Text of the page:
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Change Healthcare Says Attackers Accessed PHI and PII

Two months after the initial disclosure of the ransomware attack on its network, Change Healthcare officials said the company has now determined that the attackers gained access to some protected health information and personally identifiable information “which could cover a substantial proportion of people in America”.

The company has been investigating the intrusion since it was discovered in late February, but most of the available information about the incident focused on the ransomware deployment and the effects on the company’s systems and its downstream partners and customers. The attack crippled much of Change Healthcare’s operations and, because the company handles data, transaction clearing, and payment and claims processing for a huge chunk of the U.S. healthcare industry, caused massive delays for thousands of providers and pharmacies around the country. On Tuesday, Change Healthcare said that its ongoing investigation has now found that the attackers were able to steal files that included both PHI and PII.

“Based on initial targeted data sampling to date, the company has found files containing protected health information (PHI) or personally identifiable information (PII), which could cover a substantial proportion of people in America. To date, the company has not seen evidence of exfiltration of materials such as doctors’ charts or full medical histories among the data,” the statement says.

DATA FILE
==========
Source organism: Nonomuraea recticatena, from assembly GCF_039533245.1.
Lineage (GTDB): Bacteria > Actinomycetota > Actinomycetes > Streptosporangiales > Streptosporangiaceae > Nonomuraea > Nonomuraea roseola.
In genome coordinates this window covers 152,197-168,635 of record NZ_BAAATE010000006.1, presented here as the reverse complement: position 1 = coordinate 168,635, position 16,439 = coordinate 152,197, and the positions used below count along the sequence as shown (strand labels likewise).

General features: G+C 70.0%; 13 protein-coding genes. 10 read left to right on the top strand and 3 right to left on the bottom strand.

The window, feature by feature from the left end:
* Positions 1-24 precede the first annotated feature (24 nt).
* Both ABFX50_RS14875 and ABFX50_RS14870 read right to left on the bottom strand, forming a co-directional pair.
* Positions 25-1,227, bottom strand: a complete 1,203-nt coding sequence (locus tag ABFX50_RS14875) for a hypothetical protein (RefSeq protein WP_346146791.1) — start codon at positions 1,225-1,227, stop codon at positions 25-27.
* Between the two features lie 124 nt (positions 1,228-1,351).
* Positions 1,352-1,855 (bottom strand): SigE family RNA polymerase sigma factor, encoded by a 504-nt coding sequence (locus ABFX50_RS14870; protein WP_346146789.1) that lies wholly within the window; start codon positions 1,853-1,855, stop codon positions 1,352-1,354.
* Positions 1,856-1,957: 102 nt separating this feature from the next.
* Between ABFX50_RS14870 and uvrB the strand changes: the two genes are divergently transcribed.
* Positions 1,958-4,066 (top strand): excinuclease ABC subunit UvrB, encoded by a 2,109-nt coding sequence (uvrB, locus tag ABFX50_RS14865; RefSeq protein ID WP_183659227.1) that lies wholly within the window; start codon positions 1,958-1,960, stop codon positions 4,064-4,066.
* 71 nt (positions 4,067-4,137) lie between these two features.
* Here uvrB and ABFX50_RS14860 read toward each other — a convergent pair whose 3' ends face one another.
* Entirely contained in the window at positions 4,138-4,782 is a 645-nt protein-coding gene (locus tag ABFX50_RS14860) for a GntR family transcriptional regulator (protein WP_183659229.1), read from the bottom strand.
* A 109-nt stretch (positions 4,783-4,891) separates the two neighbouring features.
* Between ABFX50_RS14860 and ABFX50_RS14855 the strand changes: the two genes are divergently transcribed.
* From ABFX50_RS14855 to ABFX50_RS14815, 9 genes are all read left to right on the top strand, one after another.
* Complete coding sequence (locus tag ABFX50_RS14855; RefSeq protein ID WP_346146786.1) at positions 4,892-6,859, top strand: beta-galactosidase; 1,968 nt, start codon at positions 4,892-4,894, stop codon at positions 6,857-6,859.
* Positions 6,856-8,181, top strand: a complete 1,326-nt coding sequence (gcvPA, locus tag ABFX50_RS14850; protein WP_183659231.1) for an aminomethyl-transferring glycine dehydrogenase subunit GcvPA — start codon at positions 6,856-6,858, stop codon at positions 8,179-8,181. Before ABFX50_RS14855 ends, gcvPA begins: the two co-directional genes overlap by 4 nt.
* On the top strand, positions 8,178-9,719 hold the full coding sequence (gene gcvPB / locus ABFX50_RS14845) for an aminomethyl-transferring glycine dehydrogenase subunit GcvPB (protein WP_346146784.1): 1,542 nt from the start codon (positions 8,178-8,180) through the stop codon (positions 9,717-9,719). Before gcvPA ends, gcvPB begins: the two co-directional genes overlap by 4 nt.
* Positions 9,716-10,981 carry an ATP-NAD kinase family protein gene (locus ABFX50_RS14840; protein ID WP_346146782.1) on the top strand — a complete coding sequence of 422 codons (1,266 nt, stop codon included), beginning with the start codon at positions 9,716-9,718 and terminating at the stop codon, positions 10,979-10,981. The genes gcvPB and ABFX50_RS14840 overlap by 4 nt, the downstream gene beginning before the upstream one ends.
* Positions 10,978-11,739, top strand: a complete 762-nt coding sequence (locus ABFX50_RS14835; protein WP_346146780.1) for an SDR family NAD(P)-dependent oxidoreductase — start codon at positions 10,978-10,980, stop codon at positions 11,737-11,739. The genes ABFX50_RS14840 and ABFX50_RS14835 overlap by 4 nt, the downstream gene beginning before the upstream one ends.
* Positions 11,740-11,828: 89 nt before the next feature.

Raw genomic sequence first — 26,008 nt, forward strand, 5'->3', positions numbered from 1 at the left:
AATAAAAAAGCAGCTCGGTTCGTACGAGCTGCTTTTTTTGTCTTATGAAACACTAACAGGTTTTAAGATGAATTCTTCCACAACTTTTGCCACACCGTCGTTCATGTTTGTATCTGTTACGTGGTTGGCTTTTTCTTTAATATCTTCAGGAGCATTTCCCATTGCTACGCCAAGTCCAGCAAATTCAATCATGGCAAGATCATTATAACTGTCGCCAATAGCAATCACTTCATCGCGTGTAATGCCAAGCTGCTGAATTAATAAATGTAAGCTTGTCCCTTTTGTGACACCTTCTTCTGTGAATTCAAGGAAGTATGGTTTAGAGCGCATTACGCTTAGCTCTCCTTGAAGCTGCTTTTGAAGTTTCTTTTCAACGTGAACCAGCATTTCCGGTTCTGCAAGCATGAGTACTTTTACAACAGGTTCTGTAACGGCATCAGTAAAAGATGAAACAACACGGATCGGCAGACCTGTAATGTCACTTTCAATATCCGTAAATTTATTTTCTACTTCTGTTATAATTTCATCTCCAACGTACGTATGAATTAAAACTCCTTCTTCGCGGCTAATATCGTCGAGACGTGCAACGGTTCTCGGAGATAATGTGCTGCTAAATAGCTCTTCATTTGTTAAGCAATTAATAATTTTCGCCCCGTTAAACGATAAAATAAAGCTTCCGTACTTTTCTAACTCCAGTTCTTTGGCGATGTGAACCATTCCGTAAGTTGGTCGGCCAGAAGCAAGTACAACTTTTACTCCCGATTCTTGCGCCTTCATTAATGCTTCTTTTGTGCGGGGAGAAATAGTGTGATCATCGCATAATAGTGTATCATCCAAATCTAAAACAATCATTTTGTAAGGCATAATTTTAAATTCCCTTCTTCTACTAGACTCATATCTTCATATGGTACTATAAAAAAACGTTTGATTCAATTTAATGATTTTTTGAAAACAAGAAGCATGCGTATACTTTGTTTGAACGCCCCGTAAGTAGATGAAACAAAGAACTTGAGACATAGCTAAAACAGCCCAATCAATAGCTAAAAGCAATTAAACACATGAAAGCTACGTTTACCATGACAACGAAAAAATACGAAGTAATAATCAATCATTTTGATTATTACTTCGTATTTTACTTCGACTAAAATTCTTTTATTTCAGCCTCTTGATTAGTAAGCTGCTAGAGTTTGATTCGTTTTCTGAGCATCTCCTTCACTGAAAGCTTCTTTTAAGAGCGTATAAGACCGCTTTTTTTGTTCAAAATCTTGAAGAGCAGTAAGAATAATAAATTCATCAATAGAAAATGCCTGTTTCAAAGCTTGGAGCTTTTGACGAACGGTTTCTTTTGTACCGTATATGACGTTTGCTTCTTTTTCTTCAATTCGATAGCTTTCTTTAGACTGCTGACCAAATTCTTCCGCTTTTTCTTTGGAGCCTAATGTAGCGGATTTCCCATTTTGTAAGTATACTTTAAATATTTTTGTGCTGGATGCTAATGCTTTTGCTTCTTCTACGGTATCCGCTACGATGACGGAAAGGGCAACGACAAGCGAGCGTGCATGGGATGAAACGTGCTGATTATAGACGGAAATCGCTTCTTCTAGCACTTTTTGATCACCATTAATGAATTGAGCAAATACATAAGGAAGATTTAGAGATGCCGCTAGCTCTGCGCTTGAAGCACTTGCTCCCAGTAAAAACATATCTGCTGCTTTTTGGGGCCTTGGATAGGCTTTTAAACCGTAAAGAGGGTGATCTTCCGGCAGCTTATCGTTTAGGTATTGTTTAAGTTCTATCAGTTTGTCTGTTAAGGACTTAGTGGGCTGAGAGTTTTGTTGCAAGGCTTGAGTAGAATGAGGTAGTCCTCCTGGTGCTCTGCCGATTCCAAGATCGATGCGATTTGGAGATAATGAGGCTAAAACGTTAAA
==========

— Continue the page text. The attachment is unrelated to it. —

“The company, along with leading external industry experts, continues to monitor the internet and dark web to determine if data has been published. There were 22 screenshots, allegedly from exfiltrated files, some containing PHI and PII, posted for about a week on the dark web by a malicious threat actor. No further publication of PHI or PII has occurred at this time.”

The attack on Change Healthcare has developed into one of the more potentially damaging and far-reaching such incidents in recent years. Given the depth of the company’s integration into the healthcare ecosystem in the U.S., the effects from the ransomware attack may still be unfolding in the coming months. Many practices, pharmacies, hospitals, and other organizations have experienced significant delays for both claims and payment processing as a result of the incident, and some pharmacy chains were unable to fill prescriptions for some time, as well.

The attack has been attributed to the ALPHV/BlackCat ransomware group, which had been the target of a disruption effort by law enforcement just two months before the Change Healthcare intrusion was discovered. The company said it paid a ransom to the attackers, reportedly $22 million. But some of the stolen data was published online anyway.

Federal regulators and legislators have followed the details of the breach closely, and Andrew Witty, the CEO of Change Healthcare’s parent company, UnitedHealth Group, will testify in a hearing before the House Energy and Commerce Committee on May 1 to discuss the effects of the attack on providers and patients.

“We know this attack has caused concern and been disruptive for consumers and providers and we are committed to doing everything possible to help and provide support to anyone who may need it,” said Witty.